Yajna (avatar)

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Yajna avatar.
A Yajna sacrifice being performed. Vishnu as Yajneshwara is considered the Lord of sacrifice.

Yajna (Sanskrit: यज्ञ, yajña) or Yajneshwara ("Lord of Yajna") is mentioned as an avatar of the Hindu god Vishnu in the Bhagavata Purana. As Yajna, Vishnu is the embodiment of the Hindu sacrifice ritual or Yajna.[1] He was also the Indra (king of the gods) of the Svayambhuva Manvantara, era of Svayambhuva Manu.

Mythology[edit]

The Bhagavata Purana, Devi Bhagavata Purana,[2] and Garuda Purana[3] list Yajna or Syavambhuva as an avatar of Vishnu or Adi-Narayana. Yajna is classified as a one of the 14 main Manvantara-avatars (an avatar corresponding to a Manvantara and who supports the corresponding Indra and other gods to maintain the principles of religion) called vaibhava-avatars. Yajna is also categorized as a Kalpa-avatar (an avatar corresponding to an aeon called Kalpa) of Vishnu.[4]

Yajna is the son of Prajapati Ruci and Akuti, the daughter of Svayambhuva Manu - the first Manu (progenitor of mankind).[2] During the period of Svayambhuva Manu (Svayambhuva Manvantara), there was no qualified Indra, the post of the king of Svarga (Heaven) and king of gods. So, Vishnu incarnated as Yajna and held the post of Indra.[2][5]

Vishnu Purana tells that Yajna had a twin sister named Dakshina ("donation"). Later, Yajna married Dakshina and had twelve sons. These twelve Devas (gods) are collectively called the Yāmas.[2]

The Bhagavata Purana identifies Yajna with Vishnu and Dakshina with goddess Lakshmi, the goddess of fortune and consort of Vishnu. After Yajna's birth, he lived at the house of his grandfather Svayambhuva Manu. The sons to Yajna and Dakshina are named as Tosha, Pratosha, Santosha, Bhadra, Sânti, Idaspati, Idhma, Kavi, Vibhu, Svahna, Sudeva and Rocana. They are collectively called as the Tushita gods. Later Yajna is described to become the Indra.[2][6] Garuda Purana says that he performed many sacrifices.[3]

Another tale from the Vishnu Purana tells at the time of destruction of Daksha's sacrifice (Yajna), Yajna, the lord of sacrifice, was escaping as a deer. Yajna's head was severed by Virabhadra, a fierce incarnation of Shiva. Latter accounts in the Harivamsa and Linga Purana relate this to the origin of the constellation (Nakshatra) Mrigashīrsha ("deer-headed"). The creator god Brahma elevated the deer-headed Yajna to the planetary sphere as Mrigashīrsha.[7][8]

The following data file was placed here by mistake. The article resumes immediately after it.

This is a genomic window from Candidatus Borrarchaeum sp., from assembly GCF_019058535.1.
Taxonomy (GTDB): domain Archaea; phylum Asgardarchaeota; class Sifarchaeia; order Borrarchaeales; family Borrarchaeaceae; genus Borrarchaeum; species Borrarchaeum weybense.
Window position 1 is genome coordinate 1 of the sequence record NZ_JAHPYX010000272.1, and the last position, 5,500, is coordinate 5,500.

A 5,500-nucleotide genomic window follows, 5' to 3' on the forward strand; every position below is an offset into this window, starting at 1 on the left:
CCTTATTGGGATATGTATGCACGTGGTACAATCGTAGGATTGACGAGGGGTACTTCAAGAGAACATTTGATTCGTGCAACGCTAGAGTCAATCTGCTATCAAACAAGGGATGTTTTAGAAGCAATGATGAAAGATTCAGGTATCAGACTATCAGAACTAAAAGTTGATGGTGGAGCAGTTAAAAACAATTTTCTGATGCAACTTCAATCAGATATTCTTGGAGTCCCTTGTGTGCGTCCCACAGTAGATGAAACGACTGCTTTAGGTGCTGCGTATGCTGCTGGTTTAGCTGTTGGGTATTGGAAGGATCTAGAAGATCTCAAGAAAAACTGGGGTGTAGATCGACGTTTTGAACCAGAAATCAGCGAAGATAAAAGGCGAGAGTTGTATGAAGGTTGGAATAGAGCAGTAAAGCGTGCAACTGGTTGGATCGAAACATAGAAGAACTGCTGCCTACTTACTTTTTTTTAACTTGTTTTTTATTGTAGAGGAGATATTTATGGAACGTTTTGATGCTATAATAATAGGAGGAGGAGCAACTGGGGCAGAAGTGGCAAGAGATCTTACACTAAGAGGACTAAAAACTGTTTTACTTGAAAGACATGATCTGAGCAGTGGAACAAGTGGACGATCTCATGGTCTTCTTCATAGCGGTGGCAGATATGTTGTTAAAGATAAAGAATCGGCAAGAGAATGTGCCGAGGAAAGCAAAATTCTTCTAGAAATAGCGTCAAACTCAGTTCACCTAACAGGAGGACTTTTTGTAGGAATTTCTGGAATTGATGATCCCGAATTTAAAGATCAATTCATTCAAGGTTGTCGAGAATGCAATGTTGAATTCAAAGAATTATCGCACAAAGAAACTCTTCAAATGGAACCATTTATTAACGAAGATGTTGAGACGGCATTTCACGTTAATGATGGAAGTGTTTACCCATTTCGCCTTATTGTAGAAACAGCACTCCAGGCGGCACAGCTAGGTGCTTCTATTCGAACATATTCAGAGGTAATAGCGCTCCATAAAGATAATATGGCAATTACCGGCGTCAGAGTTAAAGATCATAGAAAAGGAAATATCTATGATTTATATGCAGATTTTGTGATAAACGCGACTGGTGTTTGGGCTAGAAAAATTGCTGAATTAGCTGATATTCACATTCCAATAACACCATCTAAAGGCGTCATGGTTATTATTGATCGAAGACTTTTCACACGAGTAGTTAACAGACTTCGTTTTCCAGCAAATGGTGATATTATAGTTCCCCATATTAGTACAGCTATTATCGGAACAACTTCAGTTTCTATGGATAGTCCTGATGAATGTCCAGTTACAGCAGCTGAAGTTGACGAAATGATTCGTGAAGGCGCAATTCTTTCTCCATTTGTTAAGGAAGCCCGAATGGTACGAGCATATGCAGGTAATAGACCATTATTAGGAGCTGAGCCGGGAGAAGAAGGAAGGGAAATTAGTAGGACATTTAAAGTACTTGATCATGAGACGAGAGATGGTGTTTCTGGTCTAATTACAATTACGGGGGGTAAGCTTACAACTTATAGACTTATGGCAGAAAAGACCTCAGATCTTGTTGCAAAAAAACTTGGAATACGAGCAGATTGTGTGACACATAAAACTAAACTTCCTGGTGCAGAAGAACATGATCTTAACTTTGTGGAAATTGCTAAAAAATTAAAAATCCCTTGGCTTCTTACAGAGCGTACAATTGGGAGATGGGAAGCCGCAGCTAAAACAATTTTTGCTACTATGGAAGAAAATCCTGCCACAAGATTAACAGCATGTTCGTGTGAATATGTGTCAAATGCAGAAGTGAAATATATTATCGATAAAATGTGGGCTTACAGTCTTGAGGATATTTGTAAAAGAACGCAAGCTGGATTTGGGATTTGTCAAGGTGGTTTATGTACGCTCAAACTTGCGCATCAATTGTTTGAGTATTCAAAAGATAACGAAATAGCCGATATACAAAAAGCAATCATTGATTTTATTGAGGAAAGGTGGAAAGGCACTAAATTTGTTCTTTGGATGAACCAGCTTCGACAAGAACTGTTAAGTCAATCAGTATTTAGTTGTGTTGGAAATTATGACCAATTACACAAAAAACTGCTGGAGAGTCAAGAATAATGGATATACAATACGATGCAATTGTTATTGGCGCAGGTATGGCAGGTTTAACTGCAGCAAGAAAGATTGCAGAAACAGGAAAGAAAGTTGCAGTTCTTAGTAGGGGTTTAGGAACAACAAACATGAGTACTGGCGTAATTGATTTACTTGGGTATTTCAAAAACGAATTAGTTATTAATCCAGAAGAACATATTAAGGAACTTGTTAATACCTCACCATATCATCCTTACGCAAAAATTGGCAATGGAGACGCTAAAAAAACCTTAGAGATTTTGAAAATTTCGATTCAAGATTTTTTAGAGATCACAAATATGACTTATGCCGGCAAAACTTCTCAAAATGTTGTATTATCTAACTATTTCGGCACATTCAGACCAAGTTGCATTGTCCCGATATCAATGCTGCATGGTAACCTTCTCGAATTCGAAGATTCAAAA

Association with sacrifice[edit]

Vishnu has been equated to Yajna ("sacrifice") as early as in the Vedas.[9] The commenter on the Vedas - Sayana describes Vishnu as the lord of Yajna or the sacrificer himself.[10] Even the Bhagvad Gita associates Vishnu to Yajna (sacrifice). Performing sacrifices is considered to equivalent to pleasing Vishnu.[9] The Vishnu Sahasranama ("Thousand names of Vishnu") also relates Yajna as a name of Vishnu.[11]

Notes[edit]

  1. ^ Suresh Chandra. Encyclopaedia of Hindu gods and goddesses. Sarup & Sons. pp. 371, 26. 
  2. ^ a b c d e Mani p. 890
  3. ^ a b Bibek Debroy, Dipavali Debroy. The Garuda Purana. Lulu.com. p. 133. 
  4. ^ M.M.Ninan. The Development Of Hinduism. Madathil Mammen Nina. p. 246. 
  5. ^ Prabhupada. "Bhaktivedanta VedaBase: Śrīmad Bhāgavatam 1.3.12". The Bhaktivedanta Book Trust International, Inc. Retrieved 2 April 2010. 
  6. ^ Anand Aadhar. "Bhagavata Purana Canto 4, chap. 1:Genealogical Table of the Daughters of Manu". Retrieved 2 April 2010. 
  7. ^ John Dowson. A classical dictionary of Hindu mythology, and religion, geography, history. Asian Educational Services. p. 371. 
  8. ^ Horace Hayman Wilson. The Vishnu Purana 1. BiblioBazaar, LLC. pp. 176–7, 180. 
  9. ^ a b Robert D. Baird. Robert Neil Minor, ed. Modern Indian interpreters of the Bhagavadgita. SUNY Press. p. 214. 
  10. ^ Nagendra Kr Singh. Vedic mythology. APH Publishing. p. 253. 
  11. ^ Vijaya Kumar. "Name 445". The Thousand Names of Vishnu. Sterling Publishers Pvt. Ltd. p. 558. 

References=[edit]

  • Mani, Vettam (1975). Puranic Encyclopaedia: A Comprehensive Dictionary With Special Reference to the Epic and Puranic Literature. Delhi: Motilal Banarsidass. ISBN 0-8426-0822-2.